City awards library bid despite a shortfall in the projected budget

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 By Correne Martin

It’s not ideal to “chase the inflation tail,” according to Architectural Design Consultants, the firm tasked with assisting in planning the Prairie du Chien Memorial Library addition and renovation project. Despite the cost of the work reaching $3.578 million—which is $600,000 more than initially anticipated—the firm recommends construction move forward. Thus, the common council voted Tuesday night to award the contract to Portzen Construction, of Dubuque, for a base bid of $3,520,000. Plus, there is an add bid value of $58,000, to include an adult reading room addition.

“We feel strongly that delaying the project will be highly detrimental to the overall project, resulting in need for greater funds to cover less building value,” David Cameron, of Architectural Design Consultants, said in a bid summary letter to Linda Munson, library board president.

The letter also clarified why the project costs have come in over the original projected budget.

In addition to inflation, the capital fundraising campaign had a beginning goal of $1.5 million; however, the board has raised just $1 million in pledges, cash, in-kind donations and grants. About $600,000 of that is available in cash and the remaining pledges should be paid over the next five years.

In December 2016, the project had an estimated budget of $3 million, according to Brian Della, of PFM Financial Advisors, a Milwaukee consulting company leading the city through the bonding process.

According to a resolution awarding bids and declaring commitment to borrow funds, the council, in January 2017, borrowed $2 million for the library renovation, expansion, new library equipment and materials. Adding the $1 million in donations, that leaves a shortfall in the budget.

To make up the rest of the project cost, the council committed to borrowing up to $1.6 million to close the gap in financing and to ensure project cash flow. This would be done with the expectation that a significant chunk of this borrowing would be retired quickly through donations.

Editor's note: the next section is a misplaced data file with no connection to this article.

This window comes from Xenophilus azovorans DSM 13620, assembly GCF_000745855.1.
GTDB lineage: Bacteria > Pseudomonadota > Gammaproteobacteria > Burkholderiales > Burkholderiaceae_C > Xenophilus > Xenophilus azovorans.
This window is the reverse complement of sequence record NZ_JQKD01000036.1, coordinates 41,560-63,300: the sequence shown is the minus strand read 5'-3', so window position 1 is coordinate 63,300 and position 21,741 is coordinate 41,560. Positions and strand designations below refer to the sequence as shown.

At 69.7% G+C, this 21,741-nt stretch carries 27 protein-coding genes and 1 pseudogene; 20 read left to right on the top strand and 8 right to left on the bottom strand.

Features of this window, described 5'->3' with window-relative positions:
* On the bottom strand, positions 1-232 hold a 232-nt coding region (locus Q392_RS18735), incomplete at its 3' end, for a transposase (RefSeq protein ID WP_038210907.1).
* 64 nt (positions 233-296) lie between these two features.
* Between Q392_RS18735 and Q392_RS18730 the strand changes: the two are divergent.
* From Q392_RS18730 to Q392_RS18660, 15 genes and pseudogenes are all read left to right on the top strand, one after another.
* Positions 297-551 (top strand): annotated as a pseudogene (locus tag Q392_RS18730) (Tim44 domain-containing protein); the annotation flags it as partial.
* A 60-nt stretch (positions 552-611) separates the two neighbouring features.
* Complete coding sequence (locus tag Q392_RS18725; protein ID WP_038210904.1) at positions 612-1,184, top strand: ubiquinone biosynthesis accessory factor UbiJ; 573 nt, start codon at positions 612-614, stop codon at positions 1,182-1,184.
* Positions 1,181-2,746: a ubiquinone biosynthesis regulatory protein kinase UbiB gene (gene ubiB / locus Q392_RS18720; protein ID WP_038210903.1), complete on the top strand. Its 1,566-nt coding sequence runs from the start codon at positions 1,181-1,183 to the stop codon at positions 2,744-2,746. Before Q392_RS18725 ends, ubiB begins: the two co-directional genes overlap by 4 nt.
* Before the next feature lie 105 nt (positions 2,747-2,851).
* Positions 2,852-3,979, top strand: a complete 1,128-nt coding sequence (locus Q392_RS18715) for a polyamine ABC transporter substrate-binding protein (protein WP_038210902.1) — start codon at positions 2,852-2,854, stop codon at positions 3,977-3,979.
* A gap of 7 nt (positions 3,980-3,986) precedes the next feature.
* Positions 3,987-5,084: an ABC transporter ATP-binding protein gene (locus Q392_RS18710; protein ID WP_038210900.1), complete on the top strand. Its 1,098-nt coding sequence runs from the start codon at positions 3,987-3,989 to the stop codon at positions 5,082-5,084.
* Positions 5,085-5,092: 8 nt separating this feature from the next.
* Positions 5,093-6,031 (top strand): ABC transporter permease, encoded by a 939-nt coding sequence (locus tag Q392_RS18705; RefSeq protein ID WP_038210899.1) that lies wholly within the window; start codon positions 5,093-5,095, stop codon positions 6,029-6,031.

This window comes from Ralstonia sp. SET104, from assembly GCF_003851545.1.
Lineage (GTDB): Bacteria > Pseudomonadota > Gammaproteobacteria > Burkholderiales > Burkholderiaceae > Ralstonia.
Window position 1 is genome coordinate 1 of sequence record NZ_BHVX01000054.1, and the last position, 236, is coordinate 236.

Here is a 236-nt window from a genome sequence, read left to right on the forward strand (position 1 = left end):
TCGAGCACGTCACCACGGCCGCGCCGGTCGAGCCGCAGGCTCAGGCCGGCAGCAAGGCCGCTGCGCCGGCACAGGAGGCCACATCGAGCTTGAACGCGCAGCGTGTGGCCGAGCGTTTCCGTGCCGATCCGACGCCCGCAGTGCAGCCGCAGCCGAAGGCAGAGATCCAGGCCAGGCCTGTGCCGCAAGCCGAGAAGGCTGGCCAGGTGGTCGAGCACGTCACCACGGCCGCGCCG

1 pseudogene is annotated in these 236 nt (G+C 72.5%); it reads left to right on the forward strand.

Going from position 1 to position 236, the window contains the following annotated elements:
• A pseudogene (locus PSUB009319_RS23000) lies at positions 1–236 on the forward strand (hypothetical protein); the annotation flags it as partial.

The library board is also looking to renew its efforts to pursue additional creative fundraising once construction starts and continue throughout. The hope is that, once the public sees real action taking place, there will be a burst of additional donations.

The city maintains that a strong public library is important for a strong, vibrant, educated community. It’s declared in a council-endorsed resolution that a public library “nurtures lifelong learning opportunities, makes available employment and training resources, provides a safe and positive environment for children ... and provides programs and resources for families.” The city also believes a library is an amenity that can bring people to the downtown and support the city’s economic development efforts.

The city, council and library board have found through research that the library is about half the size necessary for its holdings and usage and, in turn, its holdings are 25 percent less than required for its service area and population.

2-way traffic now for part of West Perry Street
The common council approved an ordinance changing the municipal traffic code for West Perry Street, between North Beaumont Road and North Prairie Street, returning this portion to two-way vehicular traffic in both directions.

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